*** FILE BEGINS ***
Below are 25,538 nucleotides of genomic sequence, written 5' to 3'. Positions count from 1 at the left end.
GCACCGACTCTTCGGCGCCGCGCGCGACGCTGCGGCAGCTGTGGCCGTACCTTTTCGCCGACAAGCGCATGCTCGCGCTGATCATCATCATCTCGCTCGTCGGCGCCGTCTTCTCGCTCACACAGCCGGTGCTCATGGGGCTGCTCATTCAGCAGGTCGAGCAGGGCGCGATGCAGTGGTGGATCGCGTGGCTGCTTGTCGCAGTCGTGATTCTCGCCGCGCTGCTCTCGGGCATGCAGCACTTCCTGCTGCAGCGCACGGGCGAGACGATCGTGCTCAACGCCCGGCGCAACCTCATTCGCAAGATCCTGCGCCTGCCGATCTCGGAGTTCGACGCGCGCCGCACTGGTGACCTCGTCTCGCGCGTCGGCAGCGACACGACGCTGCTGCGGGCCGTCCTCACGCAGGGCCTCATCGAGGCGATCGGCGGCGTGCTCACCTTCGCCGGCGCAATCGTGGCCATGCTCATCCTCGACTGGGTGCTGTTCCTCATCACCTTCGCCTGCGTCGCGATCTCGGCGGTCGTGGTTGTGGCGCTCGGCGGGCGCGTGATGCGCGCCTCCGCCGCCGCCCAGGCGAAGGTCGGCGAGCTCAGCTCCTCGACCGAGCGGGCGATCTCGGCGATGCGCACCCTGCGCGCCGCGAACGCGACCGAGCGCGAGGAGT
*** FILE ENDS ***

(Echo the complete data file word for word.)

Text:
Below are 25,538 nucleotides of genomic sequence, written 5' to 3'. Positions count from 1 at the left end.
GCACCGACTCTTCGGCGCCGCGCGCGACGCTGCGGCAGCTGTGGCCGTACCTTTTCGCCGACAAGCGCATGCTCGCGCTGATCATCATCATCTCGCTCGTCGGCGCCGTCTTCTCGCTCACACAGCCGGTGCTCATGGGGCTGCTCATTCAGCAGGTCGAGCAGGGCGCGATGCAGTGGTGGATCGCGTGGCTGCTTGTCGCAGTCGTGATTCTCGCCGCGCTGCTCTCGGGCATGCAGCACTTCCTGCTGCAGCGCACGGGCGAGACGATCGTGCTCAACGCCCGGCGCAACCTCATTCGCAAGATCCTGCGCCTGCCGATCTCGGAGTTCGACGCGCGCCGCACTGGTGACCTCGTCTCGCGCGTCGGCAGCGACACGACGCTGCTGCGGGCCGTCCTCACGCAGGGCCTCATCGAGGCGATCGGCGGCGTGCTCACCTTCGCCGGCGCAATCGTGGCCATGCTCATCCTCGACTGGGTGCTGTTCCTCATCACCTTCGCCTGCGTCGCGATCTCGGCGGTCGTGGTTGTGGCGCTCGGCGGGCGCGTGATGCGCGCCTCCGCCGCCGCCCAGGCGAAGGTCGGCGAGCTCAGCTCCTCGACCGAGCGGGCGATCTCGGCGATGCGCACCCTGCGCGCCGCGAACGCGACCGAGCGCGAGGAGT